Isocrates and the History of Emotions

Perhaps a bit difficult to really relate these two texts this week as they seem to be relatively opposed in terms of the “conservative” Isocrates matched up with a re-reading that establishes a heavy line of emotion in the work of Aristotle. So I think a discussion of each in turn, with perhaps a smattering of juxtaposition, would be more in order. For Isocrates, I was struck by two things: 1.) his use of philosophia in a much more political/civic sense than Plato, and the complexity of argument/prose that comes from his focus on the written word rather than oration. As far as our possible project discussion goes, I think that Isocrates might play an interesting foil against which to juxtapose Aristotle’s Rhetoric for a rereading. For as much as the Rhetoric is studied and as much as we claim to follow and Aristotelian model (and of course, we *do* in many ways), a lot of what we teach in a composition course strikes me as pretty Isocratean. This sort of pragmatic approach to create change specifically in a civic/political environment, and in the emphasis on the written word intended for circulation rather than the preparation for speaking seems to be more in line with a class like 1020. So maybe the secret history is really a history of subversive Isocratean though than Aristotelian. So maybe the argument is that we’re missing some of the depth and detail of what Aristotle’s Rhetoric has to offer by reducing rhetoric specifically applying the available means of persuasion to a written argument (Thinking specifically in terms of something like Gross’ project to reincorporate what’s in Book II as far as emotions, etc., are concerned). In other words, what is left out (perhaps) of our use of the Rhetoric becomes something more Isocratean than Aristotelian.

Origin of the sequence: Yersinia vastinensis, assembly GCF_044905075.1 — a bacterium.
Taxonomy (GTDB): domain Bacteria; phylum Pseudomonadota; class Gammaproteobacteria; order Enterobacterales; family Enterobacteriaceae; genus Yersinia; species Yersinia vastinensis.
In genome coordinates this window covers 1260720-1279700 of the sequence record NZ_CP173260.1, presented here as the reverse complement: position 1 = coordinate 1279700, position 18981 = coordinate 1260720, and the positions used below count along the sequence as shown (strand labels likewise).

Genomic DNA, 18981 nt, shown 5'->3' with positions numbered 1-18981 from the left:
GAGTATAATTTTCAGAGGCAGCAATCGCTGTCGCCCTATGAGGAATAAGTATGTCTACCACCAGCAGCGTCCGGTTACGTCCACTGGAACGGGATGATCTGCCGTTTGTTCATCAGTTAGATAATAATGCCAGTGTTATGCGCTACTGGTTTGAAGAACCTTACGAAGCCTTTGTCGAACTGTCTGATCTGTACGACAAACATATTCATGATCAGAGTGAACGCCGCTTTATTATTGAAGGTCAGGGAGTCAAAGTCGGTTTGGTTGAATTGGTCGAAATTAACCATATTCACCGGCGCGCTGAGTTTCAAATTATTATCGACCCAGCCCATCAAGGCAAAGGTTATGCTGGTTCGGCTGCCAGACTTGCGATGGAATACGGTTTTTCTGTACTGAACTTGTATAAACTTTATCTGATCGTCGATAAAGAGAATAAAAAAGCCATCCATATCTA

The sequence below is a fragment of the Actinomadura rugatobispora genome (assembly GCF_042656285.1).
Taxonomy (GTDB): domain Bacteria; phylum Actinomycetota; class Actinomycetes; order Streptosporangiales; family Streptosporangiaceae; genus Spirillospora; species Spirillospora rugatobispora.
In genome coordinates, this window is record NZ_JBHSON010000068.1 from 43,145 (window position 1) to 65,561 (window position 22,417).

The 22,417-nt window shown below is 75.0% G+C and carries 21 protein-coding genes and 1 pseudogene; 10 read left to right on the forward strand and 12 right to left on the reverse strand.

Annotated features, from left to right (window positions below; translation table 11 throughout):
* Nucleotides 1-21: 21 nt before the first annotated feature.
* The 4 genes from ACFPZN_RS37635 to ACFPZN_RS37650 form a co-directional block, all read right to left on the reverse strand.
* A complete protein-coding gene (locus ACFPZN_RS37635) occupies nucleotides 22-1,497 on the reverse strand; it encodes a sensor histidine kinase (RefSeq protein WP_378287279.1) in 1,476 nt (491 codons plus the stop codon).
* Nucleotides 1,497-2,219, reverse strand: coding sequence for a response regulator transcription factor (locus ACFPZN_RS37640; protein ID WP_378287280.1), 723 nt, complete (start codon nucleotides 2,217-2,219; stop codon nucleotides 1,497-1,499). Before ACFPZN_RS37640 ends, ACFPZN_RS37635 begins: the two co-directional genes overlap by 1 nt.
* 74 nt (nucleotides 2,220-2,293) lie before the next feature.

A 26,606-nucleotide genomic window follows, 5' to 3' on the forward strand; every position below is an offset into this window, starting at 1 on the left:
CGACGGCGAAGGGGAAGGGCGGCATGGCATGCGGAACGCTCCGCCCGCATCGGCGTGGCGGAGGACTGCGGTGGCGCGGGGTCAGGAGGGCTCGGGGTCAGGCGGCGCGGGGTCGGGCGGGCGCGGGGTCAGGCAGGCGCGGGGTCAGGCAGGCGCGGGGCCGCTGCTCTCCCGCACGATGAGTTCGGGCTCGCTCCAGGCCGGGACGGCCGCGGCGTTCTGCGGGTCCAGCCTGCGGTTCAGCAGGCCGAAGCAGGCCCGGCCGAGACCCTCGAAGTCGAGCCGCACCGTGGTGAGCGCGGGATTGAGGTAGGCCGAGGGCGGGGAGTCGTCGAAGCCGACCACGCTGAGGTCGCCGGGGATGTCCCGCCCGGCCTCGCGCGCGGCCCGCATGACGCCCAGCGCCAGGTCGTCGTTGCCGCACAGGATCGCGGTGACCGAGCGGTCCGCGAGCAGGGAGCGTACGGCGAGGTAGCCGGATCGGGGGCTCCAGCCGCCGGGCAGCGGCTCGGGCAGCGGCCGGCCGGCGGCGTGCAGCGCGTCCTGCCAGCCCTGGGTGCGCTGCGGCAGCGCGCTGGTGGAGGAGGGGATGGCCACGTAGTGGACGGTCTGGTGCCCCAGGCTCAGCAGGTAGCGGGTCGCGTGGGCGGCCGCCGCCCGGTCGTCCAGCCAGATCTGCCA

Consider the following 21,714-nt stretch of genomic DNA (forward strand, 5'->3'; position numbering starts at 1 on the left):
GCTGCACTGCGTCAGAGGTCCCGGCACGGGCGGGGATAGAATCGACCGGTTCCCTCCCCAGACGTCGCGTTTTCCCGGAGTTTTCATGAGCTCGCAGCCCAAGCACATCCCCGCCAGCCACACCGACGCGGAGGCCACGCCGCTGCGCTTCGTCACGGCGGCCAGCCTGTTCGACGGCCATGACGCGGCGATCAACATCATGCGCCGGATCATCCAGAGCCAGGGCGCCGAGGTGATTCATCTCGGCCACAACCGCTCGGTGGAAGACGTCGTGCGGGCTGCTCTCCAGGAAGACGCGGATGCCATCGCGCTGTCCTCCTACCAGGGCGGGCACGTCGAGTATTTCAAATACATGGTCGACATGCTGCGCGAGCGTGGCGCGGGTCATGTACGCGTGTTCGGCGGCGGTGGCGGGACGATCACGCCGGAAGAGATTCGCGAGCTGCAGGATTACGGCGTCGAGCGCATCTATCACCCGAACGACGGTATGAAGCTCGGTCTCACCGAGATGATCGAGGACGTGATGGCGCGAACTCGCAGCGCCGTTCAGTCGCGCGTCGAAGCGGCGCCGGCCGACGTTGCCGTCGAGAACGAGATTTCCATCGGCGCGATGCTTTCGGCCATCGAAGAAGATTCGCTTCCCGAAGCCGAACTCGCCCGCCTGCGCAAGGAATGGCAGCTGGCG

Which gets us to Gross, who I will treat in terms of methodology (which is why we read him, I think?). Aside from not finding his argument very compelling, I do think that his approach to rereading the history of emotion can be a fruitful one to perhaps incorporate as a methodology. His focus on very specific texts in very specific time periods allowed to cover a lot of ground without too many, seemingly, major gaps, but the use of literature to read against in the fourth chapter (and a relatively obscure piece of literature I am guessing) seemed to weaken his argument a bit in terms of having to dig a little too deep, perhaps, to find the secret history he’s looking for. I think that if looking at an undiscussed or hidden thread of thought in the history of some discipline, it would be better to stick to more texts that are of a more common use in that discipline–admittedly, I am not necessarily as well read as I could and/or should be, but I have not come across a lot of reference to Hobbes, Hume, and Fielding in most rhetorical theory. It seems to me that if a rewriting of a history is the goal, then more “high profile” texts should perhaps be incorporated as well as some of the more obscure. However, I do think the focus on specific texts in specific time periods is an interesting approach to a historiographical project.


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